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Encrypted DNS enhances security, mitigates DNS spoofing attacks, and protects online privacy. Learn about the two main forms of Encrypted DNS, DNS-over-HTTPS (DoH) and DNS-over-TLS (DoT).
DNS queries translate human-readable domain names (like www.example.com) into IP addresses that computers use to communicate with each other. Hackers have abused DNS (Domain Name System) in many different ways such as swapping out an organization's legitimate global DNS records for malicious ones, causing internet users or even an organization's own employees to be redirected to attacker controlled websites. Some other ways attackers abuse DNS include using it for Distributed Denial of Service (DDoS) attacks against publicly accessible DNS servers, and even leveraging the fact that many firewalls inherently trust DNS traffic to smuggle data out of the network, known as DNS tunneling.
DNS spoofing attacks (aka Cache Poisoning) are common when attackers have a man-in-the-middle (MiTM) position on a victim. In DNS spoofing attacks, the attacker simply replaces the IP address of the victim's DNS request, causing them to visit a malicious website instead of the legitimate site. In this article we will look at how encrypted DNS protocols prevent these otherwise trivial forms of DNS attack and also protect users' privacy online.
More About DNS Spoofing Attacks
Man-in-the-Middle (MiTM) based DNS attacks, also commonly referred to as DNS hijacking, DNS spoofing, or DNS redirection, are a type of cyber threat that intercepts and manipulates the communication between a user and the internet. These attacks can have far-reaching consequences for both individuals and organizations.
The attack starts when the attacker abuses unencrypted DNS to redirect the victim to a website they control. If an attacker has access to a stolen or forged SSL/TLS certificate from a compromised certificate authority, DNS spoofing attacks can render the browser URL bar's security indicator useless by displaying a verified connection to a website that is actually controlled by an attacker. Not only can this allow the attacker to phish credentials to critical resources, but they can also directly launch attacks against the user's web-browser trying to exploit a zero-day vulnerability.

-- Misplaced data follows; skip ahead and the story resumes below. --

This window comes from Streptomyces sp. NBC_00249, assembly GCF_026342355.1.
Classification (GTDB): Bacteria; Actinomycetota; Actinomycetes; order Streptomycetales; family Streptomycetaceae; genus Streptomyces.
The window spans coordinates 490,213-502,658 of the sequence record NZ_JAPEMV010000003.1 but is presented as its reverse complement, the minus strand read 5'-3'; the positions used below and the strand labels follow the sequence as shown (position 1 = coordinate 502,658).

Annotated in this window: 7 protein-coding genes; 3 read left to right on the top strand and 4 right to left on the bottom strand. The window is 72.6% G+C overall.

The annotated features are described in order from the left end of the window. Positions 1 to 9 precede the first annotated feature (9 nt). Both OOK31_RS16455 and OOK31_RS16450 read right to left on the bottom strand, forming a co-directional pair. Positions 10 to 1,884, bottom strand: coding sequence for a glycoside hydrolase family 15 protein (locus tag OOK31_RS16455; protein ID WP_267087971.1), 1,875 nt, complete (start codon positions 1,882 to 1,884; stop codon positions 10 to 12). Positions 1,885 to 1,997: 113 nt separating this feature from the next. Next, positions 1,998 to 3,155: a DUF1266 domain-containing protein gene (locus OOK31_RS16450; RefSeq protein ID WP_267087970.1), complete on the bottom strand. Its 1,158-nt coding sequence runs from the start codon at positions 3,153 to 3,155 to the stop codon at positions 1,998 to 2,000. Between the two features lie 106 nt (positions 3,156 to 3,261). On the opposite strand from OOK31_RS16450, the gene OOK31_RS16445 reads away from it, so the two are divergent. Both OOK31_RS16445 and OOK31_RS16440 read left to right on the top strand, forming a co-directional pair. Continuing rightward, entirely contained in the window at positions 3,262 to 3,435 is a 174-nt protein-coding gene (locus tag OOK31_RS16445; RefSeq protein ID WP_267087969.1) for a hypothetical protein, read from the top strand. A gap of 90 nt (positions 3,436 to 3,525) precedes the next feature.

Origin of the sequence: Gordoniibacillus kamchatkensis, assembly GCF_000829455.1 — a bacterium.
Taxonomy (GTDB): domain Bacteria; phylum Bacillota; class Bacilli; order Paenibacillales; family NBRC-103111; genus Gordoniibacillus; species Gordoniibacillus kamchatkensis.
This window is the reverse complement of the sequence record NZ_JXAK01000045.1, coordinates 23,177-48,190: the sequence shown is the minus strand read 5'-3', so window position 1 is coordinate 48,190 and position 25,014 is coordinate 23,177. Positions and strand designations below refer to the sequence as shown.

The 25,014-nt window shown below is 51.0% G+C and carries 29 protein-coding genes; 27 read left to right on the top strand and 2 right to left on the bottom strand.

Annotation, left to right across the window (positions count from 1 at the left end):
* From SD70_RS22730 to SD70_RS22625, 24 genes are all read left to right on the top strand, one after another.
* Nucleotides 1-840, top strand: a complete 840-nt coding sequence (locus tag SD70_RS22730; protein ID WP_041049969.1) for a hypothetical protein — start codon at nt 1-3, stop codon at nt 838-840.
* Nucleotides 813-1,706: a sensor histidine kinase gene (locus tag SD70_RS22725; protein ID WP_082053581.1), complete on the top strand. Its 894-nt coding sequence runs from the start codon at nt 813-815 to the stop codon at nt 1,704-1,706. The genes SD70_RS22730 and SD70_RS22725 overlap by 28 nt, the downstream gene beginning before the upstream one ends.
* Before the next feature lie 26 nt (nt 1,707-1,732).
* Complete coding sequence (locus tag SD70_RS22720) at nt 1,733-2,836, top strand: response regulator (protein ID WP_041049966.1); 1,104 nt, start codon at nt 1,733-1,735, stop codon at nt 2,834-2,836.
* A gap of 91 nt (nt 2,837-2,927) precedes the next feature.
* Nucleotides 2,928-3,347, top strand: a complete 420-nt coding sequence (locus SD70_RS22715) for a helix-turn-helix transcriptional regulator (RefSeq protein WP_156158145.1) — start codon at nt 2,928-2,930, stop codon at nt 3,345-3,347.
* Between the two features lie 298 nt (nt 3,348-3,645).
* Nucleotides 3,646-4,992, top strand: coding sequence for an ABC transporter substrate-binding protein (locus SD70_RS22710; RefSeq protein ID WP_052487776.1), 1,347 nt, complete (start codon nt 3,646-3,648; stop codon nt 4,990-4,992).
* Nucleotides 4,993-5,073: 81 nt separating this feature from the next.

You need to be sure that your DNS request is resolving accurately. Services can monitor the DNS records to detect when they have been modified without authorization, but encrypting DNS traffic is a much stronger way to protect yourself from DNS spoofing attacks.
What is Encrypted DNS And How Does It Protect You?
Encrypted DNS is a cybersecurity feature designed to enhance online privacy and security. DNS spoofing attacks are only possible because the DNS protocol does not inherently offer authentication or encryption allowing an attacker free reign to modify the contents of DNS request packets. This exposes users to various security risks, including eavesdropping, data interception, and MiTM attacks.
Encrypted DNS addresses these concerns by encrypting the query data between the user's device and the DNS server including some form of authentication to ensure the DNS request is being fulfilled by a trusted service, not a malicious hacker. This ensures that only the intended recipient, usually a secure DNS resolver, can decrypt and process the DNS query. The key benefits include:
Privacy Protection: Prevents third parties from viewing your DNS queries, thereby safeguarding your browsing history from ISPs, network administrators, nation-states, and any other potential eavesdroppers with network access.
Security Enhancement: Reduces the risk of DNS hijacking and spoofing attacks, as encrypted queries are protected from MiTM manipulation and redirection.
Types of Encrypted DNS
There are two primary types of encrypted DNS protocols DNS-over-HTTPS (DoH) and DNS-over-TLS (DoT). Both protocols provide encryption and validation, ensuring that DNS requests and responses are secure and authentic, but they differ in implementation and how they blend with other internet traffic.
DNS-over-HTTPS (DoH): Integrates uses HTTPS to deliver DNS requests, leveraging the SSL/TLS encryption and authentication of HTTPS to secure DNS queries. DoH uses the same port as regular HTTPS traffic (port 443). SSL/TLS potentially supports mutual authentication between the client and DNS server; however, in typical DoH implementations, only the server (DNS resolver) is authenticated by the client (user's device making the DNS resolution request). The server presents a typical X.509 certificate to prove its identity, and the client verifies this certificate against known trusted certificate authorities (CAs).
DNS-over-TLS (DoT): Encrypts DNS queries using the Transport Layer Security (TLS) protocol, but without using HTTP. DoT operates on its own port (port 853), differentiating it from regular HTTPS traffic. DNS-over-TLS (DoT) also uses TLS for encrypting DNS traffic. Similar to DoH, the standard implementation of DoT typically involves the client authenticating the server via TLS certificates.
In summary, Encrypted DNS is a critical cybersecurity measure that shields organizations from DNS attacks and ensures online privacy. Encrypting DNS queries, prevents unauthorized access and manipulation, which is crucial for mitigating DNS spoofing and hijacking. DNS-over-HTTPS (DoH) and DNS-over-TLS (DoT) are the primary encrypted DNS protocols, each offering robust security and privacy features while differing in their implementation and integration with internet traffic. These protocols are essential for maintaining the integrity of DNS requests and safeguarding against the vulnerabilities inherent in unencrypted DNS.
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